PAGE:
Our friends in Les Anglais are very happy that the recent hurricane mostly missed them. Their biggest worry now is not the assassination but COVID, which is spreading fast in the country. We are starting to put together a mask drive so we can send 500 face masks to Les Anglais. More information will be provided here when we have a plan.
Etienne and his family are well. He and his team are moving forward with planting boatloads thousands of coffee and cocoa and shade trees in and around the Sud Department. He has five salaried agents and hundreds of college interns working for him this summer to help farm families produce more crops and livestock, earn more money, eat more nourishing food, and reforest the land. He gets up every day determined to make the world a better place.
This slide show of short photo stories illustrates current activities in a few of our main initiatives: Goats, Coffee & Cocoa, Hurricane Matthew Recovery (new roofing in Colse village), and Clean Water. The Bonus “People” section includes a beautiful photo of three generations in Etienne’s family and pictures of team members and Haitian friends during the 2020 Haiti trip.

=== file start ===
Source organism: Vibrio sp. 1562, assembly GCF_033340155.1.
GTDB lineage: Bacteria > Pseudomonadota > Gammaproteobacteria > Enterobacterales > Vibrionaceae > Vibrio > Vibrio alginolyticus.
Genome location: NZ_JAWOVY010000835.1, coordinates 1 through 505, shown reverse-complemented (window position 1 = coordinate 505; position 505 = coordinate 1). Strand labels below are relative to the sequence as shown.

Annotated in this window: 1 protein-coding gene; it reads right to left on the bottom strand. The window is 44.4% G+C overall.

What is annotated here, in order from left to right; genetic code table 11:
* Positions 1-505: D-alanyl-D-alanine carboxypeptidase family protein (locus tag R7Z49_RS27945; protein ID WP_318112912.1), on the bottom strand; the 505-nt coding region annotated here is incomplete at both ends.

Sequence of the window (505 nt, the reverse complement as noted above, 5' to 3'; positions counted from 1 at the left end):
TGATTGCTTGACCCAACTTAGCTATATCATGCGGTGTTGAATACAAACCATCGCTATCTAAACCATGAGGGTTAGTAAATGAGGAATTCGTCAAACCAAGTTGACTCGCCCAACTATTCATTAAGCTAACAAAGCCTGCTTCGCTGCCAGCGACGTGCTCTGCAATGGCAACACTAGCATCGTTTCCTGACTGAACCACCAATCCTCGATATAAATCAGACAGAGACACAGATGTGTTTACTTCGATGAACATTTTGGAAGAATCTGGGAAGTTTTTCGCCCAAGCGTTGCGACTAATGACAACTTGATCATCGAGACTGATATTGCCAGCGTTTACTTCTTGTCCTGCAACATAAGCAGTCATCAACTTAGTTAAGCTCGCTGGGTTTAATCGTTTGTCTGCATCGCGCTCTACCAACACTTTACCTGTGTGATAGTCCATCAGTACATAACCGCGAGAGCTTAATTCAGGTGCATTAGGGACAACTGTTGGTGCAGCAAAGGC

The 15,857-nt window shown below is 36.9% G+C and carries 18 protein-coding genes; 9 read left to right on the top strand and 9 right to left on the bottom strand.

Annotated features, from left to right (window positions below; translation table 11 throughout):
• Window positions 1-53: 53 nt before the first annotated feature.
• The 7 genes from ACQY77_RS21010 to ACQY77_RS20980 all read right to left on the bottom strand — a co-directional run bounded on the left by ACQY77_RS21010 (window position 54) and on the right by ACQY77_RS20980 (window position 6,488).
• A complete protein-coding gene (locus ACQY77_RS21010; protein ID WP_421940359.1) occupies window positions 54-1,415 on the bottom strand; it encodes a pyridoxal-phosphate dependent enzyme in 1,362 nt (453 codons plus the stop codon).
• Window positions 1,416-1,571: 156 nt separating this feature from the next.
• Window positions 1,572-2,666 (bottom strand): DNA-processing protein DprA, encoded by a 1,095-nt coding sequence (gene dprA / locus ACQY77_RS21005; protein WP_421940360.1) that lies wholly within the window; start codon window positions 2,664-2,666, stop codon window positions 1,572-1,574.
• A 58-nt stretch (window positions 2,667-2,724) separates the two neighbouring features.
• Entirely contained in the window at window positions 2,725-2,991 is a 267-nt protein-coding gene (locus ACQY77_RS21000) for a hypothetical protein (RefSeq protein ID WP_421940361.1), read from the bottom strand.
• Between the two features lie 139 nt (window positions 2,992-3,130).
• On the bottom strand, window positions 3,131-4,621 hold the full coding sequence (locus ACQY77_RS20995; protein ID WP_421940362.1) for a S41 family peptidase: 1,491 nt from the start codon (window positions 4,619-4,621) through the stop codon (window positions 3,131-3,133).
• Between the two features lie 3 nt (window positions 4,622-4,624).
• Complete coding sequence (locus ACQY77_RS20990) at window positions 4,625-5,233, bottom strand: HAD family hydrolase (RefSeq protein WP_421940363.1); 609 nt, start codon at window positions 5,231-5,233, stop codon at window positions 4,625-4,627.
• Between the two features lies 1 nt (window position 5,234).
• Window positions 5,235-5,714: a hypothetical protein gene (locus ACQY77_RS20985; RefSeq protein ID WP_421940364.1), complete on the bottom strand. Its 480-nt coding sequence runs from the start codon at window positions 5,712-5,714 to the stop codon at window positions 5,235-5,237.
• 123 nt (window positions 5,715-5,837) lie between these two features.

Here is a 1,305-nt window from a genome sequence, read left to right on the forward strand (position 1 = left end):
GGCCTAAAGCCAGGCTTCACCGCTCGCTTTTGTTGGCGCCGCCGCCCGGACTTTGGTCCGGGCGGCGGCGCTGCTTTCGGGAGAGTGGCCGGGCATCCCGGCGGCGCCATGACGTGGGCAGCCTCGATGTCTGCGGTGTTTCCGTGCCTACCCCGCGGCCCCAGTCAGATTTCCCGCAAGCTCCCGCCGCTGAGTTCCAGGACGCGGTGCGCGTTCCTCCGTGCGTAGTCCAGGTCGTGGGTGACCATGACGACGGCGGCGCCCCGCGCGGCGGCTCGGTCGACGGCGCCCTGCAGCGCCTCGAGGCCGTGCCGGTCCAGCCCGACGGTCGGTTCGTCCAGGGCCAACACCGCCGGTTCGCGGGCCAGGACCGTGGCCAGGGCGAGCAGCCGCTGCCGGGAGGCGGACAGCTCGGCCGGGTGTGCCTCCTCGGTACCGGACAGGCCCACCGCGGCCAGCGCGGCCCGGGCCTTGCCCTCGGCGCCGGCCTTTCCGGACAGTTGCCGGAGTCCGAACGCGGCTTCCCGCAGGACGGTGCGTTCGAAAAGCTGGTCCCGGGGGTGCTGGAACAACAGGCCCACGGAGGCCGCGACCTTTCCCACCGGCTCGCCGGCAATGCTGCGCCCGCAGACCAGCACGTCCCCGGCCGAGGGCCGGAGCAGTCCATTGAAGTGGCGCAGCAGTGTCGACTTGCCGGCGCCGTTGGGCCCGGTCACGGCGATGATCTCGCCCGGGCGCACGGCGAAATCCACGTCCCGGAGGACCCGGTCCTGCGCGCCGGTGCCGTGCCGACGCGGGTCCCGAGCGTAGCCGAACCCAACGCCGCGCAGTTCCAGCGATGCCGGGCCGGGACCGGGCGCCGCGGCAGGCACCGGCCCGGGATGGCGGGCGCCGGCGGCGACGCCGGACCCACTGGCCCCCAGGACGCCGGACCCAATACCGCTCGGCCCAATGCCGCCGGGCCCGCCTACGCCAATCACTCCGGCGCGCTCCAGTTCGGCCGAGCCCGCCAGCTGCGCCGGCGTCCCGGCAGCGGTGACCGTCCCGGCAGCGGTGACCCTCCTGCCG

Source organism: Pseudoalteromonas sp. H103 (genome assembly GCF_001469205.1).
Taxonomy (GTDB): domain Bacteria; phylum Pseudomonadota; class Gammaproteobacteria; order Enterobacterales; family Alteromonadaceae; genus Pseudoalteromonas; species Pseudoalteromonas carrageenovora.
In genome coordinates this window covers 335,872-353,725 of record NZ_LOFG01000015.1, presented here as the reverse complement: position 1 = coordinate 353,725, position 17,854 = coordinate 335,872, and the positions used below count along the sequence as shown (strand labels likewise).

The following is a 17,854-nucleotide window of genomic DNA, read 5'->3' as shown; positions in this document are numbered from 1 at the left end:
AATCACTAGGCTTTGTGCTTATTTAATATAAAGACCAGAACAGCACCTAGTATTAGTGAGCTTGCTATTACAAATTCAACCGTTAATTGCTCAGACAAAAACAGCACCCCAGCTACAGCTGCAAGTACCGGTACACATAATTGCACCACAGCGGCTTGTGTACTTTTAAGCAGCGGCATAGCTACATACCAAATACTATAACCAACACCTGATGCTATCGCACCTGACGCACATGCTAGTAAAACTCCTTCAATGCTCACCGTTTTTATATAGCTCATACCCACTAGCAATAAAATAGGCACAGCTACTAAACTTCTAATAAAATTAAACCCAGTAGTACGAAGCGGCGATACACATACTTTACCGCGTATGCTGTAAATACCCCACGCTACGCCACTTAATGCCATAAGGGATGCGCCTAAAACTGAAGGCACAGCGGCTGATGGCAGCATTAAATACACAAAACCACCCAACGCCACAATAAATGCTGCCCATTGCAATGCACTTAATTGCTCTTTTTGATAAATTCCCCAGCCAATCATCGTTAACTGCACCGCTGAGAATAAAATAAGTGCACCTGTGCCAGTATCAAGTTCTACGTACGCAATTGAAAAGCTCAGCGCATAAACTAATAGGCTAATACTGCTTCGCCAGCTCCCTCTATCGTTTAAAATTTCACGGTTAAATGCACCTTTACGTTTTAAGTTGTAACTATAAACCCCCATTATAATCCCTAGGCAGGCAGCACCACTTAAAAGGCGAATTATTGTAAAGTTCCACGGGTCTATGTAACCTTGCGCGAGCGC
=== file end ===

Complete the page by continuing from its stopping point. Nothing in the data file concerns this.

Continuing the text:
Use the Back/Forward arrow buttons in the lower left corner of the viewer to step through the slides. Use your browser’s Refresh button to go back to Slide 1; it is usually a circular arrow in the address bar.
Unfortunately the slide viewer isn’t visible on the Home page. To see it, either tap on the “Photos from Key Programs” title above or use this link: “Photos from Key Programs”.
At our first-ever virtual meeting of the Haiti Club, Etienne called in through WhatsApp to update us on his activities and plans. It was wonderful to see and hear him. This post is a summary of the news he shared. (Tap here to read his Speaker’s Notes.)
With the money that Haiti Ap Grandi (thanks to our generous donors) sent for well repair, 8 wells have been fixed and the communities now have safe drinking water. The well near the beach village not only had a worn-out and broken head, but repeated floods washing past it carried tons of soil away, leaving the concrete pad and well inaccessible. Loads of rock and gravel were used to build up the area around this well and a larger concrete pad was built around and under the existing pad, so the well should be fine for a long time.